Monday, January 13, 2014

gSchool Prep

It's time to prep!  gSchool has sent out the list of things to accomplish prior to the first day, and here's what it's looking like:

  • Watch a 1-minute video by a master coder/typist {complete}
  • Spend 20-30 minutes/day on
  • Extreme Programming Explained by Kent Beck
  • How to Count by Steven Frank
  • The 5 Elements of Effective Thinking by Edward B. Burger
  • Codecademy Web Fundamentals {complete}
  • Codecademy JavaScript
  • Codecademy Ruby {complete}
Not so bad, eh?  The only thing I'm dreading is doing the JavaScript lessons and lesson.  I've been avoiding it, but as this list gets closer and closer to completion... the more I have to do it.  Ughhh. is a pretty cool web app.  I was pleasantly surprised at my typing (code) ability.  My average over ~22,500 is 52 WPM, though lately I've been consistently in the 60's and even in the low 70's.  What's even more cool is that it shows you the amount of useless keystrokes (10% currently), and your total time spent practicing.  The biggest issue I'm having now is finding out how to effectively reach for the special characters and get back to the home row.  That's been killing my accuracy and speed.  I should add, these stats are mostly for Ruby.  When I do JavaScript lessons, my WPM drops like a rock, somewhere in the low 40's.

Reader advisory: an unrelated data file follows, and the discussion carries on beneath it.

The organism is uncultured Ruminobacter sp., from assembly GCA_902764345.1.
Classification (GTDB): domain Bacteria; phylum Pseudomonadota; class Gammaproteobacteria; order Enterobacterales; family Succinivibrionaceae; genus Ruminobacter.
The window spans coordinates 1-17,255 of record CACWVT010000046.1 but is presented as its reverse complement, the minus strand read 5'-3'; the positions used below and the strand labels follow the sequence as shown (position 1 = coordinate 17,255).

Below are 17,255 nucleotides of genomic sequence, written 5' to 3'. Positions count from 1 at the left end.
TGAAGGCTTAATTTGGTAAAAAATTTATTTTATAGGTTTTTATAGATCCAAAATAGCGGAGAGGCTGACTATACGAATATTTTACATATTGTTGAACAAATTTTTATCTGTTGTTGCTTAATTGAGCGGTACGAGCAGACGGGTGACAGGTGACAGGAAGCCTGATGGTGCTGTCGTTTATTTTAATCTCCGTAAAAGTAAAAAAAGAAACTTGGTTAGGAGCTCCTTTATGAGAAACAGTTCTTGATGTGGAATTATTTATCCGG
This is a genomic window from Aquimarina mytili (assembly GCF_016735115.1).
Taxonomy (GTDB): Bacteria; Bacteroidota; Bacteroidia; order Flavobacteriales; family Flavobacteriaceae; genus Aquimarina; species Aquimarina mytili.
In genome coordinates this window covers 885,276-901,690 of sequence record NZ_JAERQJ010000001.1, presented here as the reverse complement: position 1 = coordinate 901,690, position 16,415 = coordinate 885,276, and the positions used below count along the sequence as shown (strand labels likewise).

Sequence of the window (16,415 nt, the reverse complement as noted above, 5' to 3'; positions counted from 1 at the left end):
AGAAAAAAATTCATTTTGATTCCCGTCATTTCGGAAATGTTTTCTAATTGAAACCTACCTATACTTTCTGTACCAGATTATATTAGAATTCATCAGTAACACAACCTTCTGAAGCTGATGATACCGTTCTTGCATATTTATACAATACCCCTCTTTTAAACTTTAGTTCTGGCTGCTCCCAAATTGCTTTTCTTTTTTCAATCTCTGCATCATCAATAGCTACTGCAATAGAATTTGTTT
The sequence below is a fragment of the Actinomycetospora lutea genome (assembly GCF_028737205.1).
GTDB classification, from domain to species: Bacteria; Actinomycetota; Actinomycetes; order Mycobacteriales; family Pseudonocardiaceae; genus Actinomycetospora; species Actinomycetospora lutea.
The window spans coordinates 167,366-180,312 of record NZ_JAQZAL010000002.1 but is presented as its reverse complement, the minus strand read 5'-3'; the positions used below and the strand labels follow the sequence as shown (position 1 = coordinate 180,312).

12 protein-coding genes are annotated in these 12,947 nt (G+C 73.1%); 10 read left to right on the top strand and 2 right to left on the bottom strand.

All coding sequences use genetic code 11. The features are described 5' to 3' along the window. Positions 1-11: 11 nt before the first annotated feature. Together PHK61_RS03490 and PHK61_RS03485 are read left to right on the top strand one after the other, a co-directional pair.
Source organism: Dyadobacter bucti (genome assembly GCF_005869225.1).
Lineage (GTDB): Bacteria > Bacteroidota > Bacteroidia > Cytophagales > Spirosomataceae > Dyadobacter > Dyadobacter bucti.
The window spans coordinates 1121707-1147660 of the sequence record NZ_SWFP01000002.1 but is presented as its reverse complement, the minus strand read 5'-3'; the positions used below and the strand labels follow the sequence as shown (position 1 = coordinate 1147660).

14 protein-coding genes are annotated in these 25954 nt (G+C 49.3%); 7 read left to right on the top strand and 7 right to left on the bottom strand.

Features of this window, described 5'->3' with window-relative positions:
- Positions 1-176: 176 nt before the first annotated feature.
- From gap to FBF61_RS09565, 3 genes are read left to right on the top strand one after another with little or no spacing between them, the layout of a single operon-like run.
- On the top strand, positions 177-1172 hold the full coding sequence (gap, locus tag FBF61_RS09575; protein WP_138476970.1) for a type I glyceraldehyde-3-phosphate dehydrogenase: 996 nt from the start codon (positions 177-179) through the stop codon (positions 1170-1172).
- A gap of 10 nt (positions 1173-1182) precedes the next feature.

On another note, I've tweeted with a few soon-to-be fellow students.  Interestingly, two of the four I've connected with have also lived in Japan and one seems to speak fairly fluently.  This should be an interesting class!  gSchool just opened up the Google Group for the incoming class, so I'm really looking forward to connecting with the others. :)

Completely off the topic of gSchool, I met with another person who recently finished DevBootCamp - one of San Francisco's oldest and most respected code bootcamps - and picked his brain about his experience.  He said that it was a great program, but because of how short it was and the hours required (~80hrs/wk), he felt like the biggest downfall was that you didn't have time to work on your own projects.  He said that's important because when you're interviewing, it helps a ton to have stuff on GitHub that you've done from start to finish.  That little bit of feedback has caused me to set a goal for myself:  while in gSchool, have a personal project that I can complete by the end of the course.  I've already got one in mind, but I'm not sure if it's too complicated to do on my own and with the little time I will have over the next 6 months.

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